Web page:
“One is the feeling that everyone in my life would be better off without me, that the boys and Wayne could go on to find someone better able to handle life, someone more mentally stable.

“The other is that I’m just tired of this constant battle with myself. The idea of not being there any more is simply a ­solution to silence my thoughts.

“But I have started to understand my depression and I’ve found that hugely empowering. When I have a s**t day now, I try not to dwell on it. On those days, if I can, I give in to it because I think a lot of the problem comes from when you  are just trying to ignore it.”

Frankie remains optimistic about her future and said she titled her book “Open” because that is key to tackling mental health problems.

She said: “It’s such a small word and it’s so easy for people to say, ‘Oh, just be open about it’. But when you’re in the depths of depression that can be the hardest thing. My nan nicknamed me ­Sunshine And Showers, because I was either really happy or gloomy. I hope in future it will be mainly sunshine with a little drizzle.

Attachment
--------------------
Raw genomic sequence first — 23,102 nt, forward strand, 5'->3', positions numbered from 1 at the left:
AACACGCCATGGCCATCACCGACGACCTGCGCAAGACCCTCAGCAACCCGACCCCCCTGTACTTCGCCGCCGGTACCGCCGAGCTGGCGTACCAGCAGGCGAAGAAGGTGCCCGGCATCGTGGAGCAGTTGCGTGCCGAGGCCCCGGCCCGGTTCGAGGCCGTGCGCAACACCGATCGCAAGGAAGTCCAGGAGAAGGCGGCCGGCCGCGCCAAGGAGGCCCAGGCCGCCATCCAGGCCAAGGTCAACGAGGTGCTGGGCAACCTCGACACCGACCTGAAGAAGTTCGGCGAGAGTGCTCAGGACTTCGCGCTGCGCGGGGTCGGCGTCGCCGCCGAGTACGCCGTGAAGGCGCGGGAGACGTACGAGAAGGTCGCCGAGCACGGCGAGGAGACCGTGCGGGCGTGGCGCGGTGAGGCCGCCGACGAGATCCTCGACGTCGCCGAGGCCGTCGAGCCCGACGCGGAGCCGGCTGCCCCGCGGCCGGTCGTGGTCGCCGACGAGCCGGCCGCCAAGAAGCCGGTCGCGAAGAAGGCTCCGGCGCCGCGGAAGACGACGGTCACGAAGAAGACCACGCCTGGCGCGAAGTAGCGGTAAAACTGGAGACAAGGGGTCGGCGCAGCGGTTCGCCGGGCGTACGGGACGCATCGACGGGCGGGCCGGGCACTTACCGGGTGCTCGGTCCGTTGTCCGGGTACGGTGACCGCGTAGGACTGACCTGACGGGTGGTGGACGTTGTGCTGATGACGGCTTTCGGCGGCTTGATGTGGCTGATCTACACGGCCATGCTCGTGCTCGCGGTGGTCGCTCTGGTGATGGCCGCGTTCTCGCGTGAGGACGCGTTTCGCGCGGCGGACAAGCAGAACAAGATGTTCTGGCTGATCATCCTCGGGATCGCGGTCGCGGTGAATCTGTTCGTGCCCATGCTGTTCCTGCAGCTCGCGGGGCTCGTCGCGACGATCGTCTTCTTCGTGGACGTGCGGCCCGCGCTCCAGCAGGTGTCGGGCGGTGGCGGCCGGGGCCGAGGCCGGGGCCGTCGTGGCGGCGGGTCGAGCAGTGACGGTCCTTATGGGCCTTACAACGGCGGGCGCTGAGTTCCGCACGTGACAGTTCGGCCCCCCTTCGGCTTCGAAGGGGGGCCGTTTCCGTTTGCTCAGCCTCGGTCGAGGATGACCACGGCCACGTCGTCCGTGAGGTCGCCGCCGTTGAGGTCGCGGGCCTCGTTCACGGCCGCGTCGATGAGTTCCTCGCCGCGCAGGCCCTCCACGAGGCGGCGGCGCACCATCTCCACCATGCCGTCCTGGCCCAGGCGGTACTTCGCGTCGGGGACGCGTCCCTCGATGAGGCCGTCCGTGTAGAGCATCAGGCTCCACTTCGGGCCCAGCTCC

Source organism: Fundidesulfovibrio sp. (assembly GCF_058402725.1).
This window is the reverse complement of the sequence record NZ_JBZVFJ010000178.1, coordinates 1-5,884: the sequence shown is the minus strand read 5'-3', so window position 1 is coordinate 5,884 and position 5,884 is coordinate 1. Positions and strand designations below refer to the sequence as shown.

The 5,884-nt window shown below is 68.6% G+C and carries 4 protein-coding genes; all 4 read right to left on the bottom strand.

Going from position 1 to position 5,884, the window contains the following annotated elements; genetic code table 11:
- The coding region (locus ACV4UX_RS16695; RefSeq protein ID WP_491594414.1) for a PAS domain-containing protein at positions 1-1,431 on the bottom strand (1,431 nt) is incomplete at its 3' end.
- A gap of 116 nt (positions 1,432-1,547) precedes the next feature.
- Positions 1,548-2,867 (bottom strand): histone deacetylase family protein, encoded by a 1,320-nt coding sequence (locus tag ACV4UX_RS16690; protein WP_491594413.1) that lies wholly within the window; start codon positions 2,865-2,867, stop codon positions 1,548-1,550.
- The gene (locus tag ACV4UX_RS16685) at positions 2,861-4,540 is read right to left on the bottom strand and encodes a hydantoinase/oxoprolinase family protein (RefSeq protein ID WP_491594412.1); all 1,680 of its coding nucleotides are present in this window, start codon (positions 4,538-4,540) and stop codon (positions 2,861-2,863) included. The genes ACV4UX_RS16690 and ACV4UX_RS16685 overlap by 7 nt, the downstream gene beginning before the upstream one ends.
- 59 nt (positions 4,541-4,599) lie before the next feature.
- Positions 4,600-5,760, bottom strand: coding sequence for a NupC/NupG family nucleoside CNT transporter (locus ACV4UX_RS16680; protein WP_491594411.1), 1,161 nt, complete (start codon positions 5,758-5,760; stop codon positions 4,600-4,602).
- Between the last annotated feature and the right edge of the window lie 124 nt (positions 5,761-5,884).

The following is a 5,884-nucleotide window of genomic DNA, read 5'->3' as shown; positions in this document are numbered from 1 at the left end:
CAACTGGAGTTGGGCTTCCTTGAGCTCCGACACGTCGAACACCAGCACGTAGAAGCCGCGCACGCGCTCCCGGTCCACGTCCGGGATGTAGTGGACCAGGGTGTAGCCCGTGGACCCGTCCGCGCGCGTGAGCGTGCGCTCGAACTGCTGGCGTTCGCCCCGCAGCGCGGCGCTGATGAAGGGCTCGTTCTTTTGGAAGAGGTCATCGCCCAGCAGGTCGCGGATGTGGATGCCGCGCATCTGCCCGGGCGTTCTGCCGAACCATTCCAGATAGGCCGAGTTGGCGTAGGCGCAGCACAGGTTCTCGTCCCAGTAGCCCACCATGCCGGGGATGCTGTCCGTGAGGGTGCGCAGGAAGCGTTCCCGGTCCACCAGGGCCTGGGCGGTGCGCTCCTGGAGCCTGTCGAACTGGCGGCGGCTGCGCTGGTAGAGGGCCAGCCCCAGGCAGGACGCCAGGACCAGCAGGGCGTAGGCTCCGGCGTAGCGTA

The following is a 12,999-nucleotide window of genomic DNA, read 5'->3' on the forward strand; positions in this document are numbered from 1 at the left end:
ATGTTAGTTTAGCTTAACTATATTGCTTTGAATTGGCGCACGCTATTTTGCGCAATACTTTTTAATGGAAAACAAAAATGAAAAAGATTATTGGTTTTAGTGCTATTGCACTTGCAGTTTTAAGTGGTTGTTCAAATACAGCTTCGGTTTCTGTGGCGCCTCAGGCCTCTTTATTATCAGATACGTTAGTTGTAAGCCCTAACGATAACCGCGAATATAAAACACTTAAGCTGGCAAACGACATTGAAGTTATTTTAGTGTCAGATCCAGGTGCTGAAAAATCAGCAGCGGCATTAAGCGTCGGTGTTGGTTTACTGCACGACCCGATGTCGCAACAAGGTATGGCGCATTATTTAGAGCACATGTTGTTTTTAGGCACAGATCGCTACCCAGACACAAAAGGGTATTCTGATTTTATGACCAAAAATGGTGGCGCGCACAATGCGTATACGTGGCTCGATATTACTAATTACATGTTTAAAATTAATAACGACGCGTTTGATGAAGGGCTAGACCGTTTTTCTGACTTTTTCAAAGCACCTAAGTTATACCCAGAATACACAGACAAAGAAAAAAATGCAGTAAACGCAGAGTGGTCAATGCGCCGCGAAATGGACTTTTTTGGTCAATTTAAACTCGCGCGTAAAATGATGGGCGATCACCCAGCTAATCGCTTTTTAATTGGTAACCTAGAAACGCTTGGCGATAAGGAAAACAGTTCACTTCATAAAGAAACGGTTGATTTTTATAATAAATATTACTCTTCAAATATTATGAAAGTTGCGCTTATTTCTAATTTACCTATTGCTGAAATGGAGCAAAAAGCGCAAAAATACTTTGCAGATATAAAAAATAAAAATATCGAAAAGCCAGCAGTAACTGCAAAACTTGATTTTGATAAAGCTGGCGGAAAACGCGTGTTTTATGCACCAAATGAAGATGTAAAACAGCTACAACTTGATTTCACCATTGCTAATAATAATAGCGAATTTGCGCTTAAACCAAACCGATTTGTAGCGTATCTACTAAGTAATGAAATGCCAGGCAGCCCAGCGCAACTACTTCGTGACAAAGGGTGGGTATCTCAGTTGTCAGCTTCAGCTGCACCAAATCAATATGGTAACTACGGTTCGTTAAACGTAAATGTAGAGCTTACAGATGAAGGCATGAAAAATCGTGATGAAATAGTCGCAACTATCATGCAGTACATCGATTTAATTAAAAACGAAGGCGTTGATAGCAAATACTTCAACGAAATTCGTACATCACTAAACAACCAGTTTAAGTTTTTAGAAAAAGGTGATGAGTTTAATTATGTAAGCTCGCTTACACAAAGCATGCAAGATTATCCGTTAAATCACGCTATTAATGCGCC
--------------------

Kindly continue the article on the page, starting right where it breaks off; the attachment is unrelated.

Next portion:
“And when life throws up challenges, I’m just going to try to be honest about things.

“I have  the right people around me now to be able to cope with it.”


  • IT caused a sensation when  John Terry was accused in 2010 of wooing Vanessa Perroncel, 44, after she had split from Wayne Bridge. It was claimed Terry comforted her after the break-up. Initial reports were hushed up with a super- injunction but that was lifted after a week.
  • The rumour triggered ­tensions in the England squad, with Bridge withdrawing before the disastrous  World Cup in South Africa. The team scraped through the group stage before losing in the second round. Bridge moved to Man City.   Terry and Perroncel denied having a fling.